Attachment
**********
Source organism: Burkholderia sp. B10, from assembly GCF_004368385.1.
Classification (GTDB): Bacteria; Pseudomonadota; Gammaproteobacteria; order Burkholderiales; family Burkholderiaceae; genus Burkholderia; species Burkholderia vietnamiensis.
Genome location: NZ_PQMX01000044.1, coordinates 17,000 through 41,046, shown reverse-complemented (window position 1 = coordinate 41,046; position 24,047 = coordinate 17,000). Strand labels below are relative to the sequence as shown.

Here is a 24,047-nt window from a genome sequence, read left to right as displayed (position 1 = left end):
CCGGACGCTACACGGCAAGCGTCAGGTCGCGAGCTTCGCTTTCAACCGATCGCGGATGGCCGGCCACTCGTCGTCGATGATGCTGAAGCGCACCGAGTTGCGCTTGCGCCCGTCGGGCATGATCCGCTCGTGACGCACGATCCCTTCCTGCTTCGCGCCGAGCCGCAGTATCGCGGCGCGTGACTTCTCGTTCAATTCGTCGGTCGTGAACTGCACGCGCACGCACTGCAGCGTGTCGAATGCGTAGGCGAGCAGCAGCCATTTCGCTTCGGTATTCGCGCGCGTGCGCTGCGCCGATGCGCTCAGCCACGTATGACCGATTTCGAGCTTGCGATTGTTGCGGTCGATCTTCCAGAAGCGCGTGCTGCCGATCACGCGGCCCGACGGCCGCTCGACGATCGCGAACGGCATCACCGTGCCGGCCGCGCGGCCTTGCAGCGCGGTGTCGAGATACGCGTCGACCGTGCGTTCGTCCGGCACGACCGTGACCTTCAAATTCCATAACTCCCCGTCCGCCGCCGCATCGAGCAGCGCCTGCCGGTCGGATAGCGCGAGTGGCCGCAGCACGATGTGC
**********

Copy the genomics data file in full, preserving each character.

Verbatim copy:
Source organism: Burkholderia sp. B10, from assembly GCF_004368385.1.
Classification (GTDB): Bacteria; Pseudomonadota; Gammaproteobacteria; order Burkholderiales; family Burkholderiaceae; genus Burkholderia; species Burkholderia vietnamiensis.
Genome location: NZ_PQMX01000044.1, coordinates 17,000 through 41,046, shown reverse-complemented (window position 1 = coordinate 41,046; position 24,047 = coordinate 17,000). Strand labels below are relative to the sequence as shown.

Here is a 24,047-nt window from a genome sequence, read left to right as displayed (position 1 = left end):
CCGGACGCTACACGGCAAGCGTCAGGTCGCGAGCTTCGCTTTCAACCGATCGCGGATGGCCGGCCACTCGTCGTCGATGATGCTGAAGCGCACCGAGTTGCGCTTGCGCCCGTCGGGCATGATCCGCTCGTGACGCACGATCCCTTCCTGCTTCGCGCCGAGCCGCAGTATCGCGGCGCGTGACTTCTCGTTCAATTCGTCGGTCGTGAACTGCACGCGCACGCACTGCAGCGTGTCGAATGCGTAGGCGAGCAGCAGCCATTTCGCTTCGGTATTCGCGCGCGTGCGCTGCGCCGATGCGCTCAGCCACGTATGACCGATTTCGAGCTTGCGATTGTTGCGGTCGATCTTCCAGAAGCGCGTGCTGCCGATCACGCGGCCCGACGGCCGCTCGACGATCGCGAACGGCATCACCGTGCCGGCCGCGCGGCCTTGCAGCGCGGTGTCGAGATACGCGTCGACCGTGCGTTCGTCCGGCACGACCGTGACCTTCAAATTCCATAACTCCCCGTCCGCCGCCGCATCGAGCAGCGCCTGCCGGTCGGATAGCGCGAGTGGCCGCAGCACGATGTGC